Our Ã¢â‚¬Å“DrivenÃ¢â‚¬Â series highlights the several cars I was able to sample at IMPAÃ¢â‚¬â„¢s Spring Brake 2009 event. These short takes are summaries of my driving impressions of the cars on the roads surrounding Bear Mountain State Park in Rockland County, New York.Ã‚Â
The Lincoln MKS debuted last year, and was generally well-received, but for one exception-a lack of horsepower. The biggest story of 2010 for Ford Motor Company is the new 3.5L V-6 Ecoboost engine. Boasting 355hp mated to a six-speed automatic and all-wheel drive, the MKS is now a serious contender, and The Garage is among the very first to drive this car.
Personally, I think a Lincoln should always be black, so the MKS on hand was an instant pleaser. Settling into the plush, but not well-bolstered seat, I set out on the twisty roads surrounding Bear Mountain. Surprisingly, the MKS is a large car that “shrinks” around you. The size and heft of the car were not apparent in what were challenging roads. You won’t mistake the brakes, steering and handling of a 5-series BMW, but that isn’t the point. The power of the Ecoboost V-6 is smooth and strong, and befits the character of the car. There are paddle shifters on the steering wheel, but when I did use them, it seemed out of character for the Lincoln.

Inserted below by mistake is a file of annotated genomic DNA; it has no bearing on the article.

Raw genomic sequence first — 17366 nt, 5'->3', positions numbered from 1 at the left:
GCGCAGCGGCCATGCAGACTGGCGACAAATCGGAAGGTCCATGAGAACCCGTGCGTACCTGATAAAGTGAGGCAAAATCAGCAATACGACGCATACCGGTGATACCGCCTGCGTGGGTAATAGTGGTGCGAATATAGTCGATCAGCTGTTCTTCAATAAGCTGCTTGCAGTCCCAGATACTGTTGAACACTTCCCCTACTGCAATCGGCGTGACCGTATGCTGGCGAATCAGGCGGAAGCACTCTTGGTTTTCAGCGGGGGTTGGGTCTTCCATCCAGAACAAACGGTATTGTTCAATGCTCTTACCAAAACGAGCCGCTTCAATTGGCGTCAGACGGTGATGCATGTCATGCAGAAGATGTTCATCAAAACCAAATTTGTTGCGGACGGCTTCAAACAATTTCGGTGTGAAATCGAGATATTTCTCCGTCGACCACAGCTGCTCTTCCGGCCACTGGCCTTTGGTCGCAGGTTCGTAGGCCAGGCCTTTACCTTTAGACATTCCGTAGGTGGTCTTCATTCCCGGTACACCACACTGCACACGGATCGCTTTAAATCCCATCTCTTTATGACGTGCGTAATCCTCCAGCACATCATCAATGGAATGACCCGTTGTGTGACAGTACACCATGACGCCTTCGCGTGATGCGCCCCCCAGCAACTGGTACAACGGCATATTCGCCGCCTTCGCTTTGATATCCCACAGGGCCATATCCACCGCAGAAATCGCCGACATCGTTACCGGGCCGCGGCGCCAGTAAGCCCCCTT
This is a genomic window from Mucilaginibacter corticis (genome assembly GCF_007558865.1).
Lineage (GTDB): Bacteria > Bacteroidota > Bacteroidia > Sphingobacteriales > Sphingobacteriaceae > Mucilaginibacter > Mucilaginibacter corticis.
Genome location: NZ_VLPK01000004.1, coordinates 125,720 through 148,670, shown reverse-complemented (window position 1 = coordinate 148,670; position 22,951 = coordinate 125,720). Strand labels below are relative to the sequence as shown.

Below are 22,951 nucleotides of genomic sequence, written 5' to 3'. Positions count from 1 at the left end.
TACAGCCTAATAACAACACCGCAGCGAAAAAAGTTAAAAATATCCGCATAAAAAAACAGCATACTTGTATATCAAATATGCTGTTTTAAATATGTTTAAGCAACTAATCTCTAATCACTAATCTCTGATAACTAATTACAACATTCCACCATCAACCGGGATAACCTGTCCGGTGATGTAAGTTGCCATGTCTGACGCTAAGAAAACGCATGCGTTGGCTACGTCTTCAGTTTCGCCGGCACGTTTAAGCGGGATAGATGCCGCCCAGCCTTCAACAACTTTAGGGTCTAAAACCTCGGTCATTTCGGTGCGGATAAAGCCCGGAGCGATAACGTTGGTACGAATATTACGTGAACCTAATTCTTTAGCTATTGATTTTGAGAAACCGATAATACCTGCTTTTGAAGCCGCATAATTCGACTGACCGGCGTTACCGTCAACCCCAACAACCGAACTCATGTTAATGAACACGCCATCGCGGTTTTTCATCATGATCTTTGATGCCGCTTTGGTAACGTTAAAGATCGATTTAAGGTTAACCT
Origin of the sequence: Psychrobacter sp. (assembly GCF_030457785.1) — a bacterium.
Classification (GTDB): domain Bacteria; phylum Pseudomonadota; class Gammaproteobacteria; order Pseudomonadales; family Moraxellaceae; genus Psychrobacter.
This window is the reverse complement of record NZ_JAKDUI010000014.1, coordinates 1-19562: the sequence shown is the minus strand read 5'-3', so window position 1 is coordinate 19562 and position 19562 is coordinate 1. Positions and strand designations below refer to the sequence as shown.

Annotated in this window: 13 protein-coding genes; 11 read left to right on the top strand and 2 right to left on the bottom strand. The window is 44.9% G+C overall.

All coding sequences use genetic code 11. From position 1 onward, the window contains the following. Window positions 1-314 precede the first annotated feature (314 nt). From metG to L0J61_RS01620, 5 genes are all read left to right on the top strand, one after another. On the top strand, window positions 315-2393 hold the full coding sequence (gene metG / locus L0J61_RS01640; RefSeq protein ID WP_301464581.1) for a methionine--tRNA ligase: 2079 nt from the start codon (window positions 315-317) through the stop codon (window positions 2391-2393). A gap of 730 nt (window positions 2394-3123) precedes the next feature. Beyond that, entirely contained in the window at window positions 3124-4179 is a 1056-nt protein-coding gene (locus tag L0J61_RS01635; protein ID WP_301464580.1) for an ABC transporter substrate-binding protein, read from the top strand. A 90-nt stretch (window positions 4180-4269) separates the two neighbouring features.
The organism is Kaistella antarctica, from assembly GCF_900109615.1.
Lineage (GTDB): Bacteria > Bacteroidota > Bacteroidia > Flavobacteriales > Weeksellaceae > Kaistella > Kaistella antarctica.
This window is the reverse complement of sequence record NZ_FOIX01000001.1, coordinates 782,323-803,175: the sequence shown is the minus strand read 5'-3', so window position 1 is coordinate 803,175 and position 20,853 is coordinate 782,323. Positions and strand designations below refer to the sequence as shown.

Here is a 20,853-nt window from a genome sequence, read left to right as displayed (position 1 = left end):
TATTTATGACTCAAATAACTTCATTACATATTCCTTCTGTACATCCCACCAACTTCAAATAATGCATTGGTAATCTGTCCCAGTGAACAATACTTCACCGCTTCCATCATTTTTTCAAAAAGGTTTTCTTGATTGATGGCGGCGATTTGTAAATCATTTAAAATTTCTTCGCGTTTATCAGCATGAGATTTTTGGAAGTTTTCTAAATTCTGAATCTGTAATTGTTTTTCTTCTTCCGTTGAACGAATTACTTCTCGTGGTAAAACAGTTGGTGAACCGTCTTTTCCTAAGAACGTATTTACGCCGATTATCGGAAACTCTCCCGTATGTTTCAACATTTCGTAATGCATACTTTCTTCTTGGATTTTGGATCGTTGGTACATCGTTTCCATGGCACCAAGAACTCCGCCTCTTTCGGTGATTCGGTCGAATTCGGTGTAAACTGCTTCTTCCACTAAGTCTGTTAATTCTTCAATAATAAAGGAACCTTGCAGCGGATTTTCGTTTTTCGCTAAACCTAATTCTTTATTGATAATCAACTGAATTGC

My only letdown was the interior. Sure, you knew you were in a luxury car, but there was no pop, or any one thing that impressed you. Some of the plastics on the console felt a little cheap, and the controls for the audio/climate control, and essentially everything else just felt average. In the cut-throat market the MKS competes in, the interior could be a deal breaker.
But the Lincoln does have a few major advantages over its competition, whom I consider the Infiniti M45, Lexus GS460 and Cadillac STS. All three of these cars have V-8 engines, but have less power than the V-6 MKS. And none of them are all-wheel drive like the MKS. You would consider the Caddy STS V-8 as the MKS’ closest competitor, but get this-The STS has 35 fewer hp and costs $9,000 more. That is something to think about.
Lincoln has the makings of a great car on its hands with the MKS Ecoboost. And yes, it has undercut the price of its competition by quite a margin, but you feel that once you step inside. For a base price of nearly $48,000 USD, performance alone will not sell the MKS, not in this class. Like a fine, tailored suit, the Lincoln buyer wants to stand apart, feel cosseted, and special. With the MKS Ecoboost, you have the machismo, the refined drivetrain, now let’s just tweak the interior and you have a winner.